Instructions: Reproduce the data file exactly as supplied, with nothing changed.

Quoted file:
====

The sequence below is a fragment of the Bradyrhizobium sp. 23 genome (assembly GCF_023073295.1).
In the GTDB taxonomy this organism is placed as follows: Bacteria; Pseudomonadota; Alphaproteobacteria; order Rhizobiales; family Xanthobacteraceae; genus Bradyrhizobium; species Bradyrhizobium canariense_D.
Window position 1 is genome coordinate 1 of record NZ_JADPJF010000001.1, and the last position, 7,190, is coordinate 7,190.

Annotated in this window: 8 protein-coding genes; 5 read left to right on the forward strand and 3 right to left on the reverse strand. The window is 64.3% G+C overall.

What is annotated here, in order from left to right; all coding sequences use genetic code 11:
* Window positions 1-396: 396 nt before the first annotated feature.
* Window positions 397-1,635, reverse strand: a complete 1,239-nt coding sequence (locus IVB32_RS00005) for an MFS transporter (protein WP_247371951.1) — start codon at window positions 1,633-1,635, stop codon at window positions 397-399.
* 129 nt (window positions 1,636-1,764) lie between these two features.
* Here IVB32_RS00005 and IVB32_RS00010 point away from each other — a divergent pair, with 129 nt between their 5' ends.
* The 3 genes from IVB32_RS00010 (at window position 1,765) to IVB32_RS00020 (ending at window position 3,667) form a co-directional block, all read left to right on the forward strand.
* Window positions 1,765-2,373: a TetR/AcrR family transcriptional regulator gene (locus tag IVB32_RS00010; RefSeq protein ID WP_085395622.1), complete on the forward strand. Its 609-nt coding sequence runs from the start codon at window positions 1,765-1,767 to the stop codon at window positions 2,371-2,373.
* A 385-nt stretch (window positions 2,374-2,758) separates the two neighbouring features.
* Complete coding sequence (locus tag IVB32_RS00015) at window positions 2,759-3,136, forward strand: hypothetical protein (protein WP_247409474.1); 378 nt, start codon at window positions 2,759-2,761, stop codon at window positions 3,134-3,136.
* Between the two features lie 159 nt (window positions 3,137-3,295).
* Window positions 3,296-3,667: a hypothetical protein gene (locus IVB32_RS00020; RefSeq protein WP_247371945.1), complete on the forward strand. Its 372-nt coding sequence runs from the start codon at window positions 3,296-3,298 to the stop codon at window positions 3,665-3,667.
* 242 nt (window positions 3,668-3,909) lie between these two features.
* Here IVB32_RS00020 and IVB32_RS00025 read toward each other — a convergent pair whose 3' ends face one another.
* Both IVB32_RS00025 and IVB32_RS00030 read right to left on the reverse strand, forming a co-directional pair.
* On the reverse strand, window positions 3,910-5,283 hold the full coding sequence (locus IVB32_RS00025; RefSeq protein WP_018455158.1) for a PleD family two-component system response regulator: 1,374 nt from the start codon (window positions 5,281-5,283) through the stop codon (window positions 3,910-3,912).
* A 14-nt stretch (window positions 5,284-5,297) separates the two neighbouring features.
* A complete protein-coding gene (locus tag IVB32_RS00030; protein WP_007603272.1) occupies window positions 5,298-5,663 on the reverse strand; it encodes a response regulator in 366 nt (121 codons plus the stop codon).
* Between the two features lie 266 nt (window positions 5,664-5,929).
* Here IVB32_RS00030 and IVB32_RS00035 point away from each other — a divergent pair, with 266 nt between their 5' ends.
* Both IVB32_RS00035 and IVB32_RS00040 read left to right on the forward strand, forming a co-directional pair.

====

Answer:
The sequence below is a fragment of the Bradyrhizobium sp. 23 genome (assembly GCF_023073295.1).
In the GTDB taxonomy this organism is placed as follows: Bacteria; Pseudomonadota; Alphaproteobacteria; order Rhizobiales; family Xanthobacteraceae; genus Bradyrhizobium; species Bradyrhizobium canariense_D.
Window position 1 is genome coordinate 1 of record NZ_JADPJF010000001.1, and the last position, 7,190, is coordinate 7,190.

Annotated in this window: 8 protein-coding genes; 5 read left to right on the forward strand and 3 right to left on the reverse strand. The window is 64.3% G+C overall.

What is annotated here, in order from left to right; all coding sequences use genetic code 11:
* Window positions 1-396: 396 nt before the first annotated feature.
* Window positions 397-1,635, reverse strand: a complete 1,239-nt coding sequence (locus IVB32_RS00005) for an MFS transporter (protein WP_247371951.1) — start codon at window positions 1,633-1,635, stop codon at window positions 397-399.
* 129 nt (window positions 1,636-1,764) lie between these two features.
* Here IVB32_RS00005 and IVB32_RS00010 point away from each other — a divergent pair, with 129 nt between their 5' ends.
* The 3 genes from IVB32_RS00010 (at window position 1,765) to IVB32_RS00020 (ending at window position 3,667) form a co-directional block, all read left to right on the forward strand.
* Window positions 1,765-2,373: a TetR/AcrR family transcriptional regulator gene (locus tag IVB32_RS00010; RefSeq protein ID WP_085395622.1), complete on the forward strand. Its 609-nt coding sequence runs from the start codon at window positions 1,765-1,767 to the stop codon at window positions 2,371-2,373.
* A 385-nt stretch (window positions 2,374-2,758) separates the two neighbouring features.
* Complete coding sequence (locus tag IVB32_RS00015) at window positions 2,759-3,136, forward strand: hypothetical protein (protein WP_247409474.1); 378 nt, start codon at window positions 2,759-2,761, stop codon at window positions 3,134-3,136.
* Between the two features lie 159 nt (window positions 3,137-3,295).
* Window positions 3,296-3,667: a hypothetical protein gene (locus IVB32_RS00020; RefSeq protein WP_247371945.1), complete on the forward strand. Its 372-nt coding sequence runs from the start codon at window positions 3,296-3,298 to the stop codon at window positions 3,665-3,667.
* 242 nt (window positions 3,668-3,909) lie between these two features.
* Here IVB32_RS00020 and IVB32_RS00025 read toward each other — a convergent pair whose 3' ends face one another.
* Both IVB32_RS00025 and IVB32_RS00030 read right to left on the reverse strand, forming a co-directional pair.
* On the reverse strand, window positions 3,910-5,283 hold the full coding sequence (locus IVB32_RS00025; RefSeq protein WP_018455158.1) for a PleD family two-component system response regulator: 1,374 nt from the start codon (window positions 5,281-5,283) through the stop codon (window positions 3,910-3,912).
* A 14-nt stretch (window positions 5,284-5,297) separates the two neighbouring features.
* A complete protein-coding gene (locus tag IVB32_RS00030; protein WP_007603272.1) occupies window positions 5,298-5,663 on the reverse strand; it encodes a response regulator in 366 nt (121 codons plus the stop codon).
* Between the two features lie 266 nt (window positions 5,664-5,929).
* Here IVB32_RS00030 and IVB32_RS00035 point away from each other — a divergent pair, with 266 nt between their 5' ends.
* Both IVB32_RS00035 and IVB32_RS00040 read left to right on the forward strand, forming a co-directional pair.